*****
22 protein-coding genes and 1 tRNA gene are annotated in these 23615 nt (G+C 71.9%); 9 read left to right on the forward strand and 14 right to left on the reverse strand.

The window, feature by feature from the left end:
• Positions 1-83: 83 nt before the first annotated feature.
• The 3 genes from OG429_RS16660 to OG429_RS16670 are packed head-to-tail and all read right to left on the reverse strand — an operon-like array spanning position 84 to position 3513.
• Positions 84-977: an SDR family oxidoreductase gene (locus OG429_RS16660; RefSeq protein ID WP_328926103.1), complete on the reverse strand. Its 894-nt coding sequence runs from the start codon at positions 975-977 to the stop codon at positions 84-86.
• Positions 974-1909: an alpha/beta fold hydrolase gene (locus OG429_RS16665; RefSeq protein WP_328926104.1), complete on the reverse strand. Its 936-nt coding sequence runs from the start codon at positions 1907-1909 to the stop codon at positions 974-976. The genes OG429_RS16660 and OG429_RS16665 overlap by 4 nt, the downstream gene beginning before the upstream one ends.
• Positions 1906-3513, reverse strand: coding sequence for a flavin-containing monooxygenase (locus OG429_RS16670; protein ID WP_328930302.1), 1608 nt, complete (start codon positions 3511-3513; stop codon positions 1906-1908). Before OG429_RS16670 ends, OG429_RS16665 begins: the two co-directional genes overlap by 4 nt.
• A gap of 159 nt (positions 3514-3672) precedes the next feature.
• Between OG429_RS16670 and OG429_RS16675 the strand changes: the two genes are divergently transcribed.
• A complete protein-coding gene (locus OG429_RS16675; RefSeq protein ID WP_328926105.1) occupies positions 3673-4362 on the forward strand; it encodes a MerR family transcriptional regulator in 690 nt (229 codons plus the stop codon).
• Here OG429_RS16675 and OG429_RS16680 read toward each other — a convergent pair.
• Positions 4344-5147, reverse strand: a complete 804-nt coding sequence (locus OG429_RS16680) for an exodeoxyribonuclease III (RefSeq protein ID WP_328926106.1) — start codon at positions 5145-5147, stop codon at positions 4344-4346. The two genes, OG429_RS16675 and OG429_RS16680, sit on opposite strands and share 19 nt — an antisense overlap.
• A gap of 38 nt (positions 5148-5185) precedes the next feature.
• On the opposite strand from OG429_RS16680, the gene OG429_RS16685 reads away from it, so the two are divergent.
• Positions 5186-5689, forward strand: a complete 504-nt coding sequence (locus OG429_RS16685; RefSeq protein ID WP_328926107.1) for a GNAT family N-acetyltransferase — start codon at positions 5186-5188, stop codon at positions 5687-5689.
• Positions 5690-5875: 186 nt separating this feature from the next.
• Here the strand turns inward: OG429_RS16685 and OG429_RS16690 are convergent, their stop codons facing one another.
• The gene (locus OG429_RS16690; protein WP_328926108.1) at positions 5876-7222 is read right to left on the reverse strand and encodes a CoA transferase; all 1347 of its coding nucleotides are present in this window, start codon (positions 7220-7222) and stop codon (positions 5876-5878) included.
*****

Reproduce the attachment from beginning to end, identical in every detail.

22 protein-coding genes and 1 tRNA gene are annotated in these 23615 nt (G+C 71.9%); 9 read left to right on the forward strand and 14 right to left on the reverse strand.

The window, feature by feature from the left end:
• Positions 1-83: 83 nt before the first annotated feature.
• The 3 genes from OG429_RS16660 to OG429_RS16670 are packed head-to-tail and all read right to left on the reverse strand — an operon-like array spanning position 84 to position 3513.
• Positions 84-977: an SDR family oxidoreductase gene (locus OG429_RS16660; RefSeq protein ID WP_328926103.1), complete on the reverse strand. Its 894-nt coding sequence runs from the start codon at positions 975-977 to the stop codon at positions 84-86.
• Positions 974-1909: an alpha/beta fold hydrolase gene (locus OG429_RS16665; RefSeq protein WP_328926104.1), complete on the reverse strand. Its 936-nt coding sequence runs from the start codon at positions 1907-1909 to the stop codon at positions 974-976. The genes OG429_RS16660 and OG429_RS16665 overlap by 4 nt, the downstream gene beginning before the upstream one ends.
• Positions 1906-3513, reverse strand: coding sequence for a flavin-containing monooxygenase (locus OG429_RS16670; protein ID WP_328930302.1), 1608 nt, complete (start codon positions 3511-3513; stop codon positions 1906-1908). Before OG429_RS16670 ends, OG429_RS16665 begins: the two co-directional genes overlap by 4 nt.
• A gap of 159 nt (positions 3514-3672) precedes the next feature.
• Between OG429_RS16670 and OG429_RS16675 the strand changes: the two genes are divergently transcribed.
• A complete protein-coding gene (locus OG429_RS16675; RefSeq protein ID WP_328926105.1) occupies positions 3673-4362 on the forward strand; it encodes a MerR family transcriptional regulator in 690 nt (229 codons plus the stop codon).
• Here OG429_RS16675 and OG429_RS16680 read toward each other — a convergent pair.
• Positions 4344-5147, reverse strand: a complete 804-nt coding sequence (locus OG429_RS16680) for an exodeoxyribonuclease III (RefSeq protein ID WP_328926106.1) — start codon at positions 5145-5147, stop codon at positions 4344-4346. The two genes, OG429_RS16675 and OG429_RS16680, sit on opposite strands and share 19 nt — an antisense overlap.
• A gap of 38 nt (positions 5148-5185) precedes the next feature.
• On the opposite strand from OG429_RS16680, the gene OG429_RS16685 reads away from it, so the two are divergent.
• Positions 5186-5689, forward strand: a complete 504-nt coding sequence (locus OG429_RS16685; RefSeq protein ID WP_328926107.1) for a GNAT family N-acetyltransferase — start codon at positions 5186-5188, stop codon at positions 5687-5689.
• Positions 5690-5875: 186 nt separating this feature from the next.
• Here the strand turns inward: OG429_RS16685 and OG429_RS16690 are convergent, their stop codons facing one another.
• The gene (locus OG429_RS16690; protein WP_328926108.1) at positions 5876-7222 is read right to left on the reverse strand and encodes a CoA transferase; all 1347 of its coding nucleotides are present in this window, start codon (positions 7220-7222) and stop codon (positions 5876-5878) included.